This is the latest version of the Clean Fifteen & the Dirty Dozen by the Environmental Working Group (EWG). The foods on the left must be purchased organic if possible (or not be eaten at all) due to the excess levels of pesticide, herbicide, and fungicide exposure throughout the growth process. The foods on the right are safe to eat non-organic since they contain significantly less contaminants that we need to worry about. Ideally, always purchase organic whenever possible in order to enjoy the highest quality foods since we spend a large amount of time eating throughout our lives and we owe it to ourselves to make organic, non-GMO eating a financial priority for optimal health and longevity!
Do you try and eat mostly organic?
Some people still are not convinced they should shell out a few extra dollars on organics, despite its popularity and accumulating research. If you happen to be one of those people you may want to rethink that as a recent study in the Journal of the American Medical Association (JAMA) Internal Medicine has revealed those who eat more organics have a lower risk of cancer.
Self-Reported data was analyzed from 68,946 adults who answered questionnaires and were asked to rate the frequency of eating organic foods from never, occasionally, to most of the time on their food intake from 16 categories including fruits, vegetables, dairy, fish, meat, bread, flour, grains, and eggs.
In 2009 at the start of the study all of the participants were cancer free, by the 2016 follow up 1,340 had developed the disease, most prevalent being: 459 developed breast cancer; 180 developed prostate cancer; 135 skin cancer; 99 colorectal cancer; and 47 developed non-Hodgkin’s lymphoma. After analyzing data, people that ate the most organic foods were found to have experienced a 25% decrease in overall risk of cancer compared to those who ate the least, which held true even after taking into consideration other factors that can affect cancer such as smoking, exercise, and socioeconomic status.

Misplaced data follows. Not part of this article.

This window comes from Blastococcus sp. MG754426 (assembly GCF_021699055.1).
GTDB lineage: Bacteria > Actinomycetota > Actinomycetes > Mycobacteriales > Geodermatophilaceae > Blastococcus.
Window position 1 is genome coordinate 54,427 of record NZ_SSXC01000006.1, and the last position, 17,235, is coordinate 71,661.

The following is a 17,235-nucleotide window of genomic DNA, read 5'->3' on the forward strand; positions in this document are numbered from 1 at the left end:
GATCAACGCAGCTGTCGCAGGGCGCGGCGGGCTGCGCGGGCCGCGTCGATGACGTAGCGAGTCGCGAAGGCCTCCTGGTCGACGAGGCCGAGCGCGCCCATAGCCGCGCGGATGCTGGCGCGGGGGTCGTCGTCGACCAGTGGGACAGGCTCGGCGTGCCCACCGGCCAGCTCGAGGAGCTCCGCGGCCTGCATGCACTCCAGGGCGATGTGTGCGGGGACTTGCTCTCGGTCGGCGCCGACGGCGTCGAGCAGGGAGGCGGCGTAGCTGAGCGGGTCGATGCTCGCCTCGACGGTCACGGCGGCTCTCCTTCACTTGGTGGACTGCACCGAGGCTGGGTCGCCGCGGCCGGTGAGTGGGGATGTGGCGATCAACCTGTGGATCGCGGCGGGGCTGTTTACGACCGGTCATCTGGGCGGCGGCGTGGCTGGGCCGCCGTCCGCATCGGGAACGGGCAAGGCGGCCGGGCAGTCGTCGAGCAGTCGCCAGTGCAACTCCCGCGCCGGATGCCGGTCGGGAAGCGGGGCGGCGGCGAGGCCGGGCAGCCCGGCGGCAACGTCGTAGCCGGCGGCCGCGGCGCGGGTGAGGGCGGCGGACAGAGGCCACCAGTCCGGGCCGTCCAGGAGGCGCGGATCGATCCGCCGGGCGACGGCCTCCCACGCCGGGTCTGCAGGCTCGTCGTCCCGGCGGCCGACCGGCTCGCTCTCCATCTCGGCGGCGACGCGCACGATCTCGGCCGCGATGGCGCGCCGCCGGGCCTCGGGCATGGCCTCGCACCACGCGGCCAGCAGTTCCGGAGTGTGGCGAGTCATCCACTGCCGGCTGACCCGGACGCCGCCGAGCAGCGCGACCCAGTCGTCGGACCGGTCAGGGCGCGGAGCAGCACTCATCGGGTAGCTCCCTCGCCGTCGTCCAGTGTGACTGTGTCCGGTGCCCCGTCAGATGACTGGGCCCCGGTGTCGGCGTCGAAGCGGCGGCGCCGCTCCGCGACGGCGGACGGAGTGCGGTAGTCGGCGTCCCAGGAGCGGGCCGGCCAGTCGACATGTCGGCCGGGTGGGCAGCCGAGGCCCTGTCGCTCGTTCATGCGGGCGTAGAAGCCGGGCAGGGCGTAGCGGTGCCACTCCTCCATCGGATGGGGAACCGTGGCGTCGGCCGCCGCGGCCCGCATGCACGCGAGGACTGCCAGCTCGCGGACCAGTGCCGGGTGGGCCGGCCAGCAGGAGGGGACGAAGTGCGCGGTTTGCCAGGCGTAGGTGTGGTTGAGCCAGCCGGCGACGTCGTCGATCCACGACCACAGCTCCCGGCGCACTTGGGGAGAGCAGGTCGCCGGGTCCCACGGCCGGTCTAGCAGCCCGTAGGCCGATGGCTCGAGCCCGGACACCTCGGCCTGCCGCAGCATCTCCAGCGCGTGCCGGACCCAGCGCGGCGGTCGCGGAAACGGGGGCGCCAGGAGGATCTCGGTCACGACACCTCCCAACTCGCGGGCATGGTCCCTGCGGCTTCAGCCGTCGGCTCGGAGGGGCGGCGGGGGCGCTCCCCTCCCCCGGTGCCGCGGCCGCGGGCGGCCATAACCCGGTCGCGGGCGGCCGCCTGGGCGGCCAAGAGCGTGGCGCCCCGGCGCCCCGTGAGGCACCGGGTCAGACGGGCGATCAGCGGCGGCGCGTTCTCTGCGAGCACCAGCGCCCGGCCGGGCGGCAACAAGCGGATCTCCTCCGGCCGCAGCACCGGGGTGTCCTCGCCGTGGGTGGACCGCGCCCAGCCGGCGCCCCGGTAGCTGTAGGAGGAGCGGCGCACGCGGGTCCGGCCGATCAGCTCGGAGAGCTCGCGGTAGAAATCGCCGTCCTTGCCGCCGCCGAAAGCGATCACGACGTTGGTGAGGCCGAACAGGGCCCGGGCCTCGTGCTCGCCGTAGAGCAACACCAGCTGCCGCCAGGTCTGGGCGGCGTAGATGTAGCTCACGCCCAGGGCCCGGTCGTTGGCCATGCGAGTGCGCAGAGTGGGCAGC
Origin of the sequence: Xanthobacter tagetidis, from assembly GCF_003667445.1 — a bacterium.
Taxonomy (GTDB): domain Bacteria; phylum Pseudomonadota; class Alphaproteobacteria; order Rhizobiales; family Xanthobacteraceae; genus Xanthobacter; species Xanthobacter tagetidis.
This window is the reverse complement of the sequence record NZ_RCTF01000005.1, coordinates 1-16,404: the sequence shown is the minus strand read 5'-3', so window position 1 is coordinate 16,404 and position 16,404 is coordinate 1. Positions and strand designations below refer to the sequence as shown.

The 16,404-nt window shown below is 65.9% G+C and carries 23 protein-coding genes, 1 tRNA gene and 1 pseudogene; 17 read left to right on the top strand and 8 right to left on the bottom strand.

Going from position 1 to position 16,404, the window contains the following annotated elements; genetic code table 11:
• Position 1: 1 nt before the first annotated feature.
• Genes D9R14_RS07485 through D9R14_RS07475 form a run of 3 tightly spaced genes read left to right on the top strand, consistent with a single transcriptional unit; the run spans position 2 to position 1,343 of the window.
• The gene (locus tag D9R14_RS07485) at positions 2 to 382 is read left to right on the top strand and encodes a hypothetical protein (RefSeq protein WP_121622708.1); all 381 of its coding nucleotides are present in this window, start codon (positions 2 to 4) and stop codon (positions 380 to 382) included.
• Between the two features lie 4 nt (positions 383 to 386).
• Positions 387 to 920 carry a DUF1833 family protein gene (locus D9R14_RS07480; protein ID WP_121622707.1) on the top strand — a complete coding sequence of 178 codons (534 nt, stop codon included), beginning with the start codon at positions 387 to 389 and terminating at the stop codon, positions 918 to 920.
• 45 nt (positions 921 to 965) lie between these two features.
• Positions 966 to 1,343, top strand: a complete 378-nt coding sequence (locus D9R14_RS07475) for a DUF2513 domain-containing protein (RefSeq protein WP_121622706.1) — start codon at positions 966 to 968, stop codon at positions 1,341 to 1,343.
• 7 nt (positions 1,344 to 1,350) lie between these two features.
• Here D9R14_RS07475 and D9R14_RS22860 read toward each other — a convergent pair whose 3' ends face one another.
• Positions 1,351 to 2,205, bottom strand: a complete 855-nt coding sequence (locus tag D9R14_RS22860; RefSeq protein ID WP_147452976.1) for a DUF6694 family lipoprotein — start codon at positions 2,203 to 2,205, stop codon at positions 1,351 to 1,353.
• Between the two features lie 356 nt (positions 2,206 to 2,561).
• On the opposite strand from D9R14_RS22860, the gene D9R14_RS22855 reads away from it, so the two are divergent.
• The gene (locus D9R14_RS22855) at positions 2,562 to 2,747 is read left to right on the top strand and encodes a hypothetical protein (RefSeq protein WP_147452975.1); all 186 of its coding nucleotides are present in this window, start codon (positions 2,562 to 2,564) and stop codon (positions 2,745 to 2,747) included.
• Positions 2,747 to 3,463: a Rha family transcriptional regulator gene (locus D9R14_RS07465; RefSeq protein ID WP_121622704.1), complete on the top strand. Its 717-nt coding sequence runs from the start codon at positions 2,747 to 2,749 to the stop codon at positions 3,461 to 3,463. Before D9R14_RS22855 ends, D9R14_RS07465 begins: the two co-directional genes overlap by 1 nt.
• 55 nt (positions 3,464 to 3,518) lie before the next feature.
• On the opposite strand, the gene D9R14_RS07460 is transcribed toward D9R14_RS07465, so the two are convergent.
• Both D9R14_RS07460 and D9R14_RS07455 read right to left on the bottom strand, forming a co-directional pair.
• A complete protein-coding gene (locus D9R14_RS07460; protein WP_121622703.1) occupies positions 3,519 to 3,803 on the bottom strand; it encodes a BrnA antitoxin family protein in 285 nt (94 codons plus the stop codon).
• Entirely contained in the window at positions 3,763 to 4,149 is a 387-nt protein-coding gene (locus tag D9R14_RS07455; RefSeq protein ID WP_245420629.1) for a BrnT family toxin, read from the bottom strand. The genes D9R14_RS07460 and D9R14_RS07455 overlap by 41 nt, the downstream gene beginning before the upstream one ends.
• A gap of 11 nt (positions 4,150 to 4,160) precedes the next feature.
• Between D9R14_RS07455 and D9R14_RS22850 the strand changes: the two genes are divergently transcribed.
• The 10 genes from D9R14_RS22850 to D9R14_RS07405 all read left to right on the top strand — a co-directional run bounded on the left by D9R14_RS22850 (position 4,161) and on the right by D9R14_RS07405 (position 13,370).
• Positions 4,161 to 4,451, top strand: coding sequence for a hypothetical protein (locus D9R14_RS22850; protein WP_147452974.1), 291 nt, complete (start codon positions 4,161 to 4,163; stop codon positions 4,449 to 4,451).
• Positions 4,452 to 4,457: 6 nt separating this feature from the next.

Which specific cancers?
Risk reduction was found to be especially high for lymphoma which was decreased by 76% overall, and 86% for non-Hodgkin’s lymphoma, postmenopausal breast cancer risk was also found to have a significant decrease of 34%; results overall suggest that eating organics can help reduce cancer risk.
Difference between organic and conventional foods primarily is that organic foods are less likely to have pesticide residues as organic farmers have to adhere to strict sets of standards for their produce to be classified as organic.
Pesticide use has a growing body of evidence of posing many health risks which includes developmental problems in children and neurological diseases. Legal cases have even been filed against pesticide manufacturers claiming their products have caused cancers. By eating more organics you can help to reduce your own exposure to such carcinogens.
Organic foods are given more time to mature that allows the mineral and sugar structures to develop into higher quality which make them taste better; and organics are not allowed to contain chemical preservatives to prolong their shelf life so you can be sure what you are eating is fresh.
Organics are more likely to be free of foreign chemicals that can react with vitamins, minerals and other compounds resulting in higher antioxidant content which can be attributed to many health benefits. Organic farming causes less interference with the environment such as not using harmful chemicals that leach into soil, water, and air that reduces incidences caused by pollution.
An important factor that must be taken into account is that the participants in the study were self-reporting the data, which does not guarantee accuracy of overall results and opens up the possibility of participant biases towards responses. Also, dairy, fish, meat, and eggs were included as part of the survey, which more than likely influenced the overall results, due to the link between specific animal products and certain cancers (especially red meat and processed meats, such as hot dogs, bacon, sausages, etc).
It also depends on how these foods were prepared, as we know that the longer meat and fish are cooked, the more problematic compounds that are created in the food, which can ultimately be a contributing factor in cancer growth and progression. For example, we need to rule out specifically that the cause of cancer was because the food was non-organic rather than the type of food itself being the causative agent.
Nonetheless, we must strive to choose the organic option as much as possible to stay as protected as possible from carcinogenic compounds and lack of nutrients that are found in non-organic foods.